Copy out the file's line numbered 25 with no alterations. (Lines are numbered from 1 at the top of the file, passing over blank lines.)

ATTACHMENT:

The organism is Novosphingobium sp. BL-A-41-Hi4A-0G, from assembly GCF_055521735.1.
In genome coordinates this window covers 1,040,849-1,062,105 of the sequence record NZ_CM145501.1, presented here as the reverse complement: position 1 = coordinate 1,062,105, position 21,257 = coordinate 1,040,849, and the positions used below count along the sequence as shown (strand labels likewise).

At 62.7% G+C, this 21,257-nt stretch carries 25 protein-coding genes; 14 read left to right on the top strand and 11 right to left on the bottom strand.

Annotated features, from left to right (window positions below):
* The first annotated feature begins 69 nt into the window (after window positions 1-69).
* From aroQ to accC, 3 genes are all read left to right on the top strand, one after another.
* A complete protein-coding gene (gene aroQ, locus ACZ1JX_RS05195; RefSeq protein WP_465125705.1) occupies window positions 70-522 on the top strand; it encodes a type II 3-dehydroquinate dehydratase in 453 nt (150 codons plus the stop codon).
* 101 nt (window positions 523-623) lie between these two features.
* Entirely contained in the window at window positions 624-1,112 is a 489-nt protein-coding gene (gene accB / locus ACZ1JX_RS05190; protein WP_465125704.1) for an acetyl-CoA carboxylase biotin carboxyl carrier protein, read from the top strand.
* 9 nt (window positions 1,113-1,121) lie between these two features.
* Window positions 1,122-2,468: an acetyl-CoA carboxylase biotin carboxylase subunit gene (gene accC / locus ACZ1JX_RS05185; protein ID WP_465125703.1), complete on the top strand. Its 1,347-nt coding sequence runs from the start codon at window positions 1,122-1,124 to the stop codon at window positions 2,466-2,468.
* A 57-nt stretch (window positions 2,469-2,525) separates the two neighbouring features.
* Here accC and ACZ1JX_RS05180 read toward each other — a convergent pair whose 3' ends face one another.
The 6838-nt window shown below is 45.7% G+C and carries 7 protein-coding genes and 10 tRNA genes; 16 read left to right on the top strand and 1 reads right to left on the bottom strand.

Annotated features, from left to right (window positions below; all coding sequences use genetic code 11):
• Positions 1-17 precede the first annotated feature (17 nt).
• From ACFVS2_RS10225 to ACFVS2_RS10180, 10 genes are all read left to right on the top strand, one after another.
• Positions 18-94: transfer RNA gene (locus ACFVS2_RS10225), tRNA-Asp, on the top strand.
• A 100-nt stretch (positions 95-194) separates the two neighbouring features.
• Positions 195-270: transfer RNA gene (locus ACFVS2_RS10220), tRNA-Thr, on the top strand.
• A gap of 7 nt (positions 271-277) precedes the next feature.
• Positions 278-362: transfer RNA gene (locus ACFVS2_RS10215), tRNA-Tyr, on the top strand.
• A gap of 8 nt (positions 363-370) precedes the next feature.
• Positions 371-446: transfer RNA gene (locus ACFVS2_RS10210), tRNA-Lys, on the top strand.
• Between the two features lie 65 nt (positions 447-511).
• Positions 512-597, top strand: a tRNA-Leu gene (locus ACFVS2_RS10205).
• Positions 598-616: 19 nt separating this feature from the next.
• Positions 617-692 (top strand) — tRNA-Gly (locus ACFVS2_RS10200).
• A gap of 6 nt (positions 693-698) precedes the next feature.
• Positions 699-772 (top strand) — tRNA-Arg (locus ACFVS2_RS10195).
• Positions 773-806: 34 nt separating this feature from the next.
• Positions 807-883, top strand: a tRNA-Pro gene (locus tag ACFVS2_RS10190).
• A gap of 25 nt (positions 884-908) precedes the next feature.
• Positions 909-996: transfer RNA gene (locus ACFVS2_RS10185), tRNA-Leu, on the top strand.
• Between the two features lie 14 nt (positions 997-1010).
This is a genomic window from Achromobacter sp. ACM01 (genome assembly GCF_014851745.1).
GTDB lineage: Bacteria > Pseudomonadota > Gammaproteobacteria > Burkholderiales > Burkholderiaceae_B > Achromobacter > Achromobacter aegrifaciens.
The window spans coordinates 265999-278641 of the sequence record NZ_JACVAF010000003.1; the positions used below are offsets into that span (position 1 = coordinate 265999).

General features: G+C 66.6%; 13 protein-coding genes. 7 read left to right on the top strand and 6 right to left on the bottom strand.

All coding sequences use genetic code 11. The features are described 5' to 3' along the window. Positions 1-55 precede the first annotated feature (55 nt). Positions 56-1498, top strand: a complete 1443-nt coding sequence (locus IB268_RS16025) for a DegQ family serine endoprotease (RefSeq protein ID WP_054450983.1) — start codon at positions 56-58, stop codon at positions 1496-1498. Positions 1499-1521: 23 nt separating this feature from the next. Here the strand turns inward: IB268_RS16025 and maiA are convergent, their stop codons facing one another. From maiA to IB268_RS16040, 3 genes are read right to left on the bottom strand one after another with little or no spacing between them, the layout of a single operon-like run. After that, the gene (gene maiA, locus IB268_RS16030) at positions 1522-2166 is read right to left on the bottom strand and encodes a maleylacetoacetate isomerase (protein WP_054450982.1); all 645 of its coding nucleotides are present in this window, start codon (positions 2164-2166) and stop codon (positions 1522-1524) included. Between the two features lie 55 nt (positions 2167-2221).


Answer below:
• Between the two features lie 65 nt (positions 447-511).